"Twelve years sounds like a long time, but sometimes it takes that long to get everybody on board," Smith said. "I think they probably would have reorganized sooner had the incentive been there."

The same goes for the Aplington and Parkersburg school districts, which have shared a middle and high school for more than a decade. School officials watched enrollment slip by 10 percent during the same span, a $100,000 loss.

State incentives will restore the money when the two districts merge in the fall.

The beauty of such long courtships is that they make marriage easier, Superintendent Pat Morgan said.

Districts that share schools also begin sharing budgets, teachers, students and athletics. The touchy aspects of sharing - especially picking new school colors and a mascot - are out of the way long before the merger.

Some school districts that aren't ready for the big commitment will share schools next year.

"At least you have a time frame to see whether or not it's a good fit for the two communities," said Rick Pederson, superintendent of the Sumner and Fredericksburg school districts, which will share middle and high schools in the fall.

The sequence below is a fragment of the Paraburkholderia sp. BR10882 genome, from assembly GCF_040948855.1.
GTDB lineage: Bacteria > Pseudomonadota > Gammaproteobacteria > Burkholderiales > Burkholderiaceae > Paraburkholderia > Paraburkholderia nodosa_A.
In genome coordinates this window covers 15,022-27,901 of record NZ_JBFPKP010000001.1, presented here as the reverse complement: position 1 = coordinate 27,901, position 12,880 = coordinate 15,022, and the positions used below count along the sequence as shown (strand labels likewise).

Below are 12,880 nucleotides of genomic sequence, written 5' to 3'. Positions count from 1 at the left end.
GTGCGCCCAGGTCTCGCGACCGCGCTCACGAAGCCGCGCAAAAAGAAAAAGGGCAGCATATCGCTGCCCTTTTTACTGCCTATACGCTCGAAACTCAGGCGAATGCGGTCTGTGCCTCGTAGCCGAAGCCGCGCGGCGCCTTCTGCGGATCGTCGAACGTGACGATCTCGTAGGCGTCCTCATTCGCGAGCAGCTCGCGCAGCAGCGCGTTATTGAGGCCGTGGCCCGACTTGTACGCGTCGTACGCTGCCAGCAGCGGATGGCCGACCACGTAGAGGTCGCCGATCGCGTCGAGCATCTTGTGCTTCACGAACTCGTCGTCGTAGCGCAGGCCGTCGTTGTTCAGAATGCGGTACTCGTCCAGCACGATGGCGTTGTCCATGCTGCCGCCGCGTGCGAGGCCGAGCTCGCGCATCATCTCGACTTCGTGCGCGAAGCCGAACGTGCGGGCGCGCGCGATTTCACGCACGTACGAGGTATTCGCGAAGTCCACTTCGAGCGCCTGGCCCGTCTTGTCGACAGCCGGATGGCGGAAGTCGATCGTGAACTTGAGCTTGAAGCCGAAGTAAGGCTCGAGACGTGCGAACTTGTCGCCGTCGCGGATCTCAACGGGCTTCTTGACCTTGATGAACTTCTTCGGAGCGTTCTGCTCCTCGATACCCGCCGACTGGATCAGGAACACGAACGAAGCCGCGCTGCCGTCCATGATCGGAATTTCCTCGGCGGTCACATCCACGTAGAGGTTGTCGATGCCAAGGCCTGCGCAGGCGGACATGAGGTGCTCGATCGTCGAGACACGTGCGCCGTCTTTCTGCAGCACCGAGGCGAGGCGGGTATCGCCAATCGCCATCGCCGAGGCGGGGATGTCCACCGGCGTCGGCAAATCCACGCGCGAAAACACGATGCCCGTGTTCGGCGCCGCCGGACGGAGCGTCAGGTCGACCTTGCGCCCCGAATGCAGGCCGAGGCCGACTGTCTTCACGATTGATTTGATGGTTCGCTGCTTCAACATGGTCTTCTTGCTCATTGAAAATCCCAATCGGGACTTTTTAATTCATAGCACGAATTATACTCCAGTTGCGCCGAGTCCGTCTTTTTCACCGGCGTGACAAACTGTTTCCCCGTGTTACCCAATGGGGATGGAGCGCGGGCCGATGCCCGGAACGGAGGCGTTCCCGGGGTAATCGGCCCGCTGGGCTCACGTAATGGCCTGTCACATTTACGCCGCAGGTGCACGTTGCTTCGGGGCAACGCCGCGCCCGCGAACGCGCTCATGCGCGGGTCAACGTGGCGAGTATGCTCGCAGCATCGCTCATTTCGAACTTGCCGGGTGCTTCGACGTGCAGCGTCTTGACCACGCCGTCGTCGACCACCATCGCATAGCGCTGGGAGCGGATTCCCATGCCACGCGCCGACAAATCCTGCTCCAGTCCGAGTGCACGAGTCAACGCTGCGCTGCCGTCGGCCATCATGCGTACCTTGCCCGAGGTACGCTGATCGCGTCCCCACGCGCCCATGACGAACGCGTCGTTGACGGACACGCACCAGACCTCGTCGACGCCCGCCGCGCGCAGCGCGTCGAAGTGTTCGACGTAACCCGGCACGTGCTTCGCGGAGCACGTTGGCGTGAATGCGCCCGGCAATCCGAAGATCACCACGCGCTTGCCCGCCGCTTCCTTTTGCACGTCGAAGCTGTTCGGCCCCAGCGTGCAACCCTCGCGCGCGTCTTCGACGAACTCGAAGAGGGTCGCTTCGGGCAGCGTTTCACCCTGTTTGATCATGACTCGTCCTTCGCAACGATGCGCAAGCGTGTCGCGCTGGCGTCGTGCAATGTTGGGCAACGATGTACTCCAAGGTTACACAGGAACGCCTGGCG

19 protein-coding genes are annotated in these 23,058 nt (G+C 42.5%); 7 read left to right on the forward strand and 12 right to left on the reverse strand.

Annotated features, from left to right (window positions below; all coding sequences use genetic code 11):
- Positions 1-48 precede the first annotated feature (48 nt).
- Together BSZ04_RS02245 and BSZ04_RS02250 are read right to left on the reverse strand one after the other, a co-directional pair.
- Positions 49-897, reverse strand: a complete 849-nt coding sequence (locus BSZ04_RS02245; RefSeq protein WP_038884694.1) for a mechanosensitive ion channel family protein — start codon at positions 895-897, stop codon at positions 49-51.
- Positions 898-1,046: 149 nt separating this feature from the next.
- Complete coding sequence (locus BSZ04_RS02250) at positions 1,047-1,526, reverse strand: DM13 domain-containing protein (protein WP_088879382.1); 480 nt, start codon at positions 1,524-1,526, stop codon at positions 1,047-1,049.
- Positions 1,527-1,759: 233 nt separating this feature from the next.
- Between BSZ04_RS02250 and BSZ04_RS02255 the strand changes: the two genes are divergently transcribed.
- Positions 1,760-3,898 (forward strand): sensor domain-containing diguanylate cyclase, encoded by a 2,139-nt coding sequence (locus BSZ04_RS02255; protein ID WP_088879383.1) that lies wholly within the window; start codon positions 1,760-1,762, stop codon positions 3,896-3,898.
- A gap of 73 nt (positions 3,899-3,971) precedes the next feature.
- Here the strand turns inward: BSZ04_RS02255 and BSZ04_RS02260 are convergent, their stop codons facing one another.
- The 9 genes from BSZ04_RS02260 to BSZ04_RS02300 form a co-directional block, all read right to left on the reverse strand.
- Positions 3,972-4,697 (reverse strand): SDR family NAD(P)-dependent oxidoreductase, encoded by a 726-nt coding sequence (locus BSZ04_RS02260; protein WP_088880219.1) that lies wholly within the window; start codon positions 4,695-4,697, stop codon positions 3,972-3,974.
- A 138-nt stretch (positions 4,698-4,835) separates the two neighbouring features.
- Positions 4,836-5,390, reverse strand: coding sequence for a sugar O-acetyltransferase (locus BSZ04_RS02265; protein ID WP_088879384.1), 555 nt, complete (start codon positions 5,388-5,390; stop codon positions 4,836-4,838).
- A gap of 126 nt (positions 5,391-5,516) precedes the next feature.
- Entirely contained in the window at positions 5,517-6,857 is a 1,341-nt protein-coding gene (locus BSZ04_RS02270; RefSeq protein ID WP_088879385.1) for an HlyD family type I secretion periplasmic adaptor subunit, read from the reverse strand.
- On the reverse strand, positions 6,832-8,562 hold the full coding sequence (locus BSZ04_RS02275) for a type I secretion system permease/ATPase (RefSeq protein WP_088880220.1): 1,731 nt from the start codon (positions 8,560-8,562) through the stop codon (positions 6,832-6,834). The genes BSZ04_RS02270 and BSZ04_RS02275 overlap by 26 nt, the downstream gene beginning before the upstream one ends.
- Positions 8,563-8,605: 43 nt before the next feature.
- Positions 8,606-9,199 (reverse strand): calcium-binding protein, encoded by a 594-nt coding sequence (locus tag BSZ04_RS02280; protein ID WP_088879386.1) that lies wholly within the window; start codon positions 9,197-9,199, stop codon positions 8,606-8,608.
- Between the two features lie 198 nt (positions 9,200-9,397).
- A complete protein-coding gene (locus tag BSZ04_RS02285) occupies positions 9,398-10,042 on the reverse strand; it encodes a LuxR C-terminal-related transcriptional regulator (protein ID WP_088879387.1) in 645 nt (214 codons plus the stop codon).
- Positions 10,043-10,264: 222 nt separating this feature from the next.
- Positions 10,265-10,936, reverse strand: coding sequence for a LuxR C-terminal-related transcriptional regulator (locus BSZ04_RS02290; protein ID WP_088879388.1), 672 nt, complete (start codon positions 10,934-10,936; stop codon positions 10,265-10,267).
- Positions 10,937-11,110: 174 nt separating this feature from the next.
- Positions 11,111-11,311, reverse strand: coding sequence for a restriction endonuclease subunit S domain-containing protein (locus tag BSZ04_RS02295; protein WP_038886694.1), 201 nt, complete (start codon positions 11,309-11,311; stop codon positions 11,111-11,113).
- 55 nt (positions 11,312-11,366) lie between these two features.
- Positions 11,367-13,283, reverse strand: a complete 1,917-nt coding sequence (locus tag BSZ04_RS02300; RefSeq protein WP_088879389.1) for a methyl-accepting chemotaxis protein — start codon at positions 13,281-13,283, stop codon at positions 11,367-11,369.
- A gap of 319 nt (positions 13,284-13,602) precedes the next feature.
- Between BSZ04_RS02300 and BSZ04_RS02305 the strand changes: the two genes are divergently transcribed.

Fredericksburg freshman Krystal Kunkle has a different kind of uncertainty - the kind that comes with new faces and classrooms with more than 20 students.

Kunkle, 14, is one of three students in an introduction-to-business class.

"If you have a problem, the teacher's right there," Kunkle said. "If there's 50 people in the class, it's hard to have the teacher come to you and help."

Money is the main reason school districts merge, but education officials say the savings are slim. Most school districts already share a superintendent when they merge, and they keep most or all employees on the payroll. State incentives usually offset rising transportation, insurance and support costs.